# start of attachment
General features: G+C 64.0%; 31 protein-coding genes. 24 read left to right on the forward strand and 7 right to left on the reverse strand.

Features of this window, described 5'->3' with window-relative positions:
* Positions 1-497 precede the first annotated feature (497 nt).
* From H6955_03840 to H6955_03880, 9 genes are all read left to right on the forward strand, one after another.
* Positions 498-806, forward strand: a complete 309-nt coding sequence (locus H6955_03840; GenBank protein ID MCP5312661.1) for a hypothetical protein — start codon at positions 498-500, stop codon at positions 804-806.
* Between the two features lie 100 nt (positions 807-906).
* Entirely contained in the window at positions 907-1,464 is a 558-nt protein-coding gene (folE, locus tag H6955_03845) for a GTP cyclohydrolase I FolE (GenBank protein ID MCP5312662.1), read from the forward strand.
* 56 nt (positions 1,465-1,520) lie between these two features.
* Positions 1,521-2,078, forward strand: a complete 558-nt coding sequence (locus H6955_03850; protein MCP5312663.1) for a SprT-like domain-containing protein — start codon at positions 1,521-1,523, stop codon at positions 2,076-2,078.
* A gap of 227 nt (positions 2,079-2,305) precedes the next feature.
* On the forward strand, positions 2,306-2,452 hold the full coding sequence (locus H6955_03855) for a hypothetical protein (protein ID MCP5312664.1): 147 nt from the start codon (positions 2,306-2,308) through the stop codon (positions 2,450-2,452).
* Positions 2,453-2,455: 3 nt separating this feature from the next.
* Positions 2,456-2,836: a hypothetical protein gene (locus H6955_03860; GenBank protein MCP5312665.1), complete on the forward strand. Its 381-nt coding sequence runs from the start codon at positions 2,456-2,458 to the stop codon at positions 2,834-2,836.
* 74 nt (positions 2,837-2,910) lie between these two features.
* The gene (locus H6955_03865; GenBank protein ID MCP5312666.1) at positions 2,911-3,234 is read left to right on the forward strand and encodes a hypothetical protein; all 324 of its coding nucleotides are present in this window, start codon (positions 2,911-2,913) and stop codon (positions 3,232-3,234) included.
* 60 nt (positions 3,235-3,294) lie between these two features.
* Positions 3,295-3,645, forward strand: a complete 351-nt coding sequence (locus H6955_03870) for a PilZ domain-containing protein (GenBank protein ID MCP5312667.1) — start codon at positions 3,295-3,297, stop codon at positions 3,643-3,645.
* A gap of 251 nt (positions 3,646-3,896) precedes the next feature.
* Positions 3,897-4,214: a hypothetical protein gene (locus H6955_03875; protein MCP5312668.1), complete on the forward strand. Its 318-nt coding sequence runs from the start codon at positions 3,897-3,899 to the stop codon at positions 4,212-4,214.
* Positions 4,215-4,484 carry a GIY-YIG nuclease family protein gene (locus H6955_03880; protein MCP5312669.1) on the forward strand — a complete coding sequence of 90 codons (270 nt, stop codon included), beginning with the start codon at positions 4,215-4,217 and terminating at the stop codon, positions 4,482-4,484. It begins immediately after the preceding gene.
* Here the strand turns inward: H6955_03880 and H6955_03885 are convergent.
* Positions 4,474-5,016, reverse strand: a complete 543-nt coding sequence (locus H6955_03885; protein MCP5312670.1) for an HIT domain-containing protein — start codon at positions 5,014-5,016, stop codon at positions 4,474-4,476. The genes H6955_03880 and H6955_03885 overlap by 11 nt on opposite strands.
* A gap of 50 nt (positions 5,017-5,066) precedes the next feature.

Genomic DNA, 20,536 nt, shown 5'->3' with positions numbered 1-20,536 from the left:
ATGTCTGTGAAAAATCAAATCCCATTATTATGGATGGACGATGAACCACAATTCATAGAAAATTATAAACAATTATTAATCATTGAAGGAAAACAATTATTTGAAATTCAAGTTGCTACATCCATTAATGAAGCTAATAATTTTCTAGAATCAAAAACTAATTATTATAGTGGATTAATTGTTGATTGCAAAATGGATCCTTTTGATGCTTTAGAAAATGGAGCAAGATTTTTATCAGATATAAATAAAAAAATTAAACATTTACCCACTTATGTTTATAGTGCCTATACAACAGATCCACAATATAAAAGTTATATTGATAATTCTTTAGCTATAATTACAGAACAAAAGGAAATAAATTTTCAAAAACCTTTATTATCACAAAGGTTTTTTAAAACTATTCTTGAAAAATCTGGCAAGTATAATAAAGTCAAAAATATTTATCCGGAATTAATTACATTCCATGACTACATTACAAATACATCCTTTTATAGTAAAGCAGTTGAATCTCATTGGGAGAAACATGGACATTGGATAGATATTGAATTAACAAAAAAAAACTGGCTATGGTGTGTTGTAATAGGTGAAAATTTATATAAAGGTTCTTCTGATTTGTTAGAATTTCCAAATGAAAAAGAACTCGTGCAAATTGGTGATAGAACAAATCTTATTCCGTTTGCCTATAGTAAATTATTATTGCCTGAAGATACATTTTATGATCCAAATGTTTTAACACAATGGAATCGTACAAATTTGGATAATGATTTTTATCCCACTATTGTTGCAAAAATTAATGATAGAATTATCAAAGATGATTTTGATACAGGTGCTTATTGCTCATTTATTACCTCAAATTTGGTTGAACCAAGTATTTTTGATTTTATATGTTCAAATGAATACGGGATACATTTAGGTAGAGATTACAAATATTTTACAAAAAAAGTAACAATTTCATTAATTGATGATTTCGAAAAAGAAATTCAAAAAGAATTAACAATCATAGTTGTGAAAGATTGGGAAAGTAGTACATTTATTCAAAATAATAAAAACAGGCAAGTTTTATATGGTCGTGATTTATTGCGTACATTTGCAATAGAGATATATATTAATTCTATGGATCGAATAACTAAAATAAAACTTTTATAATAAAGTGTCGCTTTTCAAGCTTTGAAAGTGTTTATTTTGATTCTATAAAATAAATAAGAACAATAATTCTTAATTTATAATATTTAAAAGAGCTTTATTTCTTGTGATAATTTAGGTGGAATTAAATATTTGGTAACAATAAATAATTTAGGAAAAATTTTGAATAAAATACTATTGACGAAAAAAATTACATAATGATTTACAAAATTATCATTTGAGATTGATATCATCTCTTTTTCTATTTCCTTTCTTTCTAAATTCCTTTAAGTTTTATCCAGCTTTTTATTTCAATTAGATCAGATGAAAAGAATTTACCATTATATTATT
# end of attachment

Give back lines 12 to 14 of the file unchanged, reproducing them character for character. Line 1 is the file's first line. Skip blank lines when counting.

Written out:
* Positions 2,453-2,455: 3 nt separating this feature from the next.
* Positions 2,456-2,836: a hypothetical protein gene (locus H6955_03860; GenBank protein MCP5312665.1), complete on the forward strand. Its 381-nt coding sequence runs from the start codon at positions 2,456-2,458 to the stop codon at positions 2,834-2,836.
* 74 nt (positions 2,837-2,910) lie between these two features.